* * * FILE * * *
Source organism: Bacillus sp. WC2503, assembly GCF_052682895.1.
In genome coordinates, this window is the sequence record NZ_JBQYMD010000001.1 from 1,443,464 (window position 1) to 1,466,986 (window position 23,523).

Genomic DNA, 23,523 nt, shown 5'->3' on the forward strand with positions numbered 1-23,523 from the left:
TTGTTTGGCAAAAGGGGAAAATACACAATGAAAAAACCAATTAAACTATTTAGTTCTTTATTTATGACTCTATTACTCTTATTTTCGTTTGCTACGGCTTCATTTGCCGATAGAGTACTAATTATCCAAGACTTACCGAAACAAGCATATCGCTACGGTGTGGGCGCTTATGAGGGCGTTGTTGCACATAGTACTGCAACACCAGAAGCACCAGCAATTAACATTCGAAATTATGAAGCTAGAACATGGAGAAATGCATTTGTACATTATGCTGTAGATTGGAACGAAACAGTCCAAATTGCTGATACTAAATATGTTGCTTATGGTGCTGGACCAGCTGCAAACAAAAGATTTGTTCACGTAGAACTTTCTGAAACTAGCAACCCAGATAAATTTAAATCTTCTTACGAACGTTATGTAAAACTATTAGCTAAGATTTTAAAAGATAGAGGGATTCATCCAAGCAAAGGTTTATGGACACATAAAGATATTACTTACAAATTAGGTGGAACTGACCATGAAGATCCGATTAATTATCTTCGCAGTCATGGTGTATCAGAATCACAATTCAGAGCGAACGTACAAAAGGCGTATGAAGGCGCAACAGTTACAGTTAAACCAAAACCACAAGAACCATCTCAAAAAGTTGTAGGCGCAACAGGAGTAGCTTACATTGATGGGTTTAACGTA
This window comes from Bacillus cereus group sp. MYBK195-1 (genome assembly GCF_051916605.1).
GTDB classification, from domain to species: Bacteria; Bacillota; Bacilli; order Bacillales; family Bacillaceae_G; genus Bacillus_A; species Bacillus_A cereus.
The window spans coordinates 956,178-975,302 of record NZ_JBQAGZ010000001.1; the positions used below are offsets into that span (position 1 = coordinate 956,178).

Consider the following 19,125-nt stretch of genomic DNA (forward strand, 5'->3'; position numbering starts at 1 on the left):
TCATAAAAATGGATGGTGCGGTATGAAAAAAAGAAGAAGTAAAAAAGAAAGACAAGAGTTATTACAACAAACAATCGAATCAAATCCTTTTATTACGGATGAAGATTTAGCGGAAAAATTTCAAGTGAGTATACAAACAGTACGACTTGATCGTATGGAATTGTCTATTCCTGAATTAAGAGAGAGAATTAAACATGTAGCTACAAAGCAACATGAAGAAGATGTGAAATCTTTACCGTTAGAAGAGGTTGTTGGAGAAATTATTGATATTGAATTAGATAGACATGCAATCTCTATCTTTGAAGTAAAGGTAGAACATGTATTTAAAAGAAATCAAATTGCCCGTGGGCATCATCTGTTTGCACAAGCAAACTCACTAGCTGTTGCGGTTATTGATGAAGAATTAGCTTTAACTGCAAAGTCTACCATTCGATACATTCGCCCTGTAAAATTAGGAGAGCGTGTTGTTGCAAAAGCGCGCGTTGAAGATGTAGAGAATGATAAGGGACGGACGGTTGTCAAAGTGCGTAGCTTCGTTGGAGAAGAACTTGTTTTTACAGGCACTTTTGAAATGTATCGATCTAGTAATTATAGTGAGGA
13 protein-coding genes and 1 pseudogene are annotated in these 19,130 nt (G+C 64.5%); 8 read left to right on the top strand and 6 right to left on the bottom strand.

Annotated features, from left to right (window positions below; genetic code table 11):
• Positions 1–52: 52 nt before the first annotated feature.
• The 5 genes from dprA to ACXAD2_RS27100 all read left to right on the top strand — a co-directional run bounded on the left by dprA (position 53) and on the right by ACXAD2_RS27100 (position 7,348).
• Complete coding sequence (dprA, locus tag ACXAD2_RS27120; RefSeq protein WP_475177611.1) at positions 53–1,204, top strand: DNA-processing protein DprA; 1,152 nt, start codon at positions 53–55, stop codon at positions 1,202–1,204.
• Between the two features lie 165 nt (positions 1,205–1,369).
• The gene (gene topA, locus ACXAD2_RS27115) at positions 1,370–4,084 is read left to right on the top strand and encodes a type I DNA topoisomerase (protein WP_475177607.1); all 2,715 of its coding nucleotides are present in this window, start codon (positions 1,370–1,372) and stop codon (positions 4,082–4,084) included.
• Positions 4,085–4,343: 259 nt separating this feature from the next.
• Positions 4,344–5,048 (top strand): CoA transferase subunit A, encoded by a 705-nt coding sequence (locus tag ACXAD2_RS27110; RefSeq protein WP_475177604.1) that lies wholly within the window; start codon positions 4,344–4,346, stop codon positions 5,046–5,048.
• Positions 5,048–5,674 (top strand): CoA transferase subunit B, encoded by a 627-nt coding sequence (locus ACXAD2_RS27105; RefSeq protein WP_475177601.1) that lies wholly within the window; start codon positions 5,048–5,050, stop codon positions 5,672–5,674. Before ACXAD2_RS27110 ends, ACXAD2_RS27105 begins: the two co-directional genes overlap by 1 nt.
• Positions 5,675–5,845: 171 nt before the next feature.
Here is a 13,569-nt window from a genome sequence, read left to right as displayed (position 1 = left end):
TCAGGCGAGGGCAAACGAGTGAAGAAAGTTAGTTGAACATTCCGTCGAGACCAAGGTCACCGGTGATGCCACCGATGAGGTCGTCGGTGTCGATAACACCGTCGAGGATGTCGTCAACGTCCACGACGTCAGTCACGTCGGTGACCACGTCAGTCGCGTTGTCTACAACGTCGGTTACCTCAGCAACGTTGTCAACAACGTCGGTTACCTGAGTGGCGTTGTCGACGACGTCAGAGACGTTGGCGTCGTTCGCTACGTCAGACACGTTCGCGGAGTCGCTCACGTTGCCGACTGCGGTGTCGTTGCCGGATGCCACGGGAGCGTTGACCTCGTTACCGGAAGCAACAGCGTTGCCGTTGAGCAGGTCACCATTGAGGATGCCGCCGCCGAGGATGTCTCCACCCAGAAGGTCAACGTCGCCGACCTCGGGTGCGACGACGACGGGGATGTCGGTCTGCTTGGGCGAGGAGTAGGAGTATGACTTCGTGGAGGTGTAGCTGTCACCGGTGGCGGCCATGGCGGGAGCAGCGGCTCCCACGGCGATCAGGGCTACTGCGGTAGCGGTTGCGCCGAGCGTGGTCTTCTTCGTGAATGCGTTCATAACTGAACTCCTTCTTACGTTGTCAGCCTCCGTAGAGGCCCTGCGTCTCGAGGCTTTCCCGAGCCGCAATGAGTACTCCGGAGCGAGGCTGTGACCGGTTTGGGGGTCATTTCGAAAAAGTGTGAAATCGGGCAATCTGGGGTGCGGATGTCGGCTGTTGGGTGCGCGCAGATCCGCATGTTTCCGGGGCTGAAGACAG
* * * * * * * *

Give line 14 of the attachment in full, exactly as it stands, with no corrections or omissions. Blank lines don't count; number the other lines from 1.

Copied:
• Complete coding sequence (dprA, locus tag ACXAD2_RS27120; RefSeq protein WP_475177611.1) at positions 53–1,204, top strand: DNA-processing protein DprA; 1,152 nt, start codon at positions 53–55, stop codon at positions 1,202–1,204.